Whilst we will make every effort to perform investigations and possible surgery on the same day as the consultation (if this is in the best interests of your pet and in line with your wishes), there is no guarantee that it will be possible to do everything on that day. It may be that initial work will be done on the day of your appointment, and that your pet may be hospitalised for further diagnostic and possible surgical procedures to be carried out over the next few days, depending upon circumstances. It is also possible that your pet may need to go home after the consultation (possibly on treatment) and return for diagnostic or surgical procedures at a later, mutually convenient date. Again, this depends upon the circumstances of the case and the current workload at the practice.
It is important to understand that, like a large human hospital, Willows provides an Accident and Emergency service, and urgent cases must take priority when we are organising our patient care.
If you are at all unsure about what to do regarding your pet's referral to us, please do not hesitate to telephone our reception staff who will be happy to help.
Under normal circumstances, we ask that you pay us at the time of treatment and claim back the funds from the insurance company yourself.
You will need to check with your insurance company about your level of cover, any exclusions you may have and what excess you will need to pay. We will do our best to help with this process, but insurance companies often prefer to deal with the policyholder.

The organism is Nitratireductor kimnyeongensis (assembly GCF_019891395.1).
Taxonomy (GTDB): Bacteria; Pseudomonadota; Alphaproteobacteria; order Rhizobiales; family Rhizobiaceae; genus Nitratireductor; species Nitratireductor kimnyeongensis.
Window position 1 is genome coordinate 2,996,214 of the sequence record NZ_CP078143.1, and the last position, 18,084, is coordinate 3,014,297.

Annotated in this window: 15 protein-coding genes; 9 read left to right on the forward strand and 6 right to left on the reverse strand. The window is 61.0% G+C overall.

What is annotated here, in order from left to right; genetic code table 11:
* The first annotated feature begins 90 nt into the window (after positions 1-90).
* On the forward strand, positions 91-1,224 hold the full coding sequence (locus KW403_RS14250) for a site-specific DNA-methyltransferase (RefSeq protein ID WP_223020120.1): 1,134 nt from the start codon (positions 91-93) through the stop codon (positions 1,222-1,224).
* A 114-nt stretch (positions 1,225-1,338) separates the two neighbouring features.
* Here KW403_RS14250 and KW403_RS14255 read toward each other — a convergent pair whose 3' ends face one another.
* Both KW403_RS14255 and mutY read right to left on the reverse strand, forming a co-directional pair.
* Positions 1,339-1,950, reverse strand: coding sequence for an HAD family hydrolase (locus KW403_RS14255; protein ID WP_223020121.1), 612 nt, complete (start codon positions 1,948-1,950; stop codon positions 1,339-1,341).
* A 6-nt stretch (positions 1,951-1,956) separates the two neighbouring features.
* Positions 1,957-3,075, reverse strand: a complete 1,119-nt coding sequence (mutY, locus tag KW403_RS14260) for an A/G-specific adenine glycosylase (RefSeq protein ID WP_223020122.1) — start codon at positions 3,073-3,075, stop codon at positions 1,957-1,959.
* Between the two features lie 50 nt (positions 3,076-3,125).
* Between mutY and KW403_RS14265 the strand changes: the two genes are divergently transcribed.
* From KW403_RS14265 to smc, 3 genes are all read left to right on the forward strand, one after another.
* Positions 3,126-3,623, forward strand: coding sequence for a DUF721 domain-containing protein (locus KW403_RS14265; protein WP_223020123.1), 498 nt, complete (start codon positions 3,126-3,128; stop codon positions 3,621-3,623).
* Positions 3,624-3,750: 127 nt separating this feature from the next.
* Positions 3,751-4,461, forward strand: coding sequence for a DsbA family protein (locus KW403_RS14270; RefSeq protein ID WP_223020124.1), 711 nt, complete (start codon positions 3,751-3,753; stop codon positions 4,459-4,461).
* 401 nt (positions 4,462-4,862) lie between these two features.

Although we do not routinely make direct claims from insurance companies, they can be arranged with certain insurance companies under certain circumstances, provided that you discuss this with us, either prior to your appointment or on your arrival at reception, before your initial consultation with the vet and prior to any investigations or treatment being undertaken. Direct claims cannot be requested at the time of collection of your pet, after treatment has already been given.
Please be aware that direct claims often necessitate quite lengthy preparation which may delay possible investigations and surgery. Direct claims are costly for Willows to administer and result in a delay in our receipt of payment - as a result we charge a non-returnable administration fee for handling every direct claim (including a smaller fee for all follow-up claims).
We require that a signed claim form is provided by you on each occasion that a direct claim is made, at the time of treatment - a direct claim cannot be made by sending us a claim form after your pet has been seen.
At the time of making the first direct claim, we ask for a down-payment of any excess specified on your insurance policy (the excess is the first amount of the bill that your Insurance Company will not settle and which you must pay), regardless of whether you believe that this may already have been paid e.g. at your own vets - any overpayment will be promptly refunded. It is important to understand that insurance policies which involve an excess which is a percentage of the bill can result in a significant sum which needs to be paid directly to us by you.
Any anticipated shortfall in the cost of treatment which is not covered by your insurance company will be payable by you to us at the time of making the first direct claim. Any additional shortfall which is owing after the claim has been settled will be payable by you to us at that time.
For further information regarding making direct insurance claims, please download our informative Insurance Claims Information Leaflet (PDF Document 1.37MB)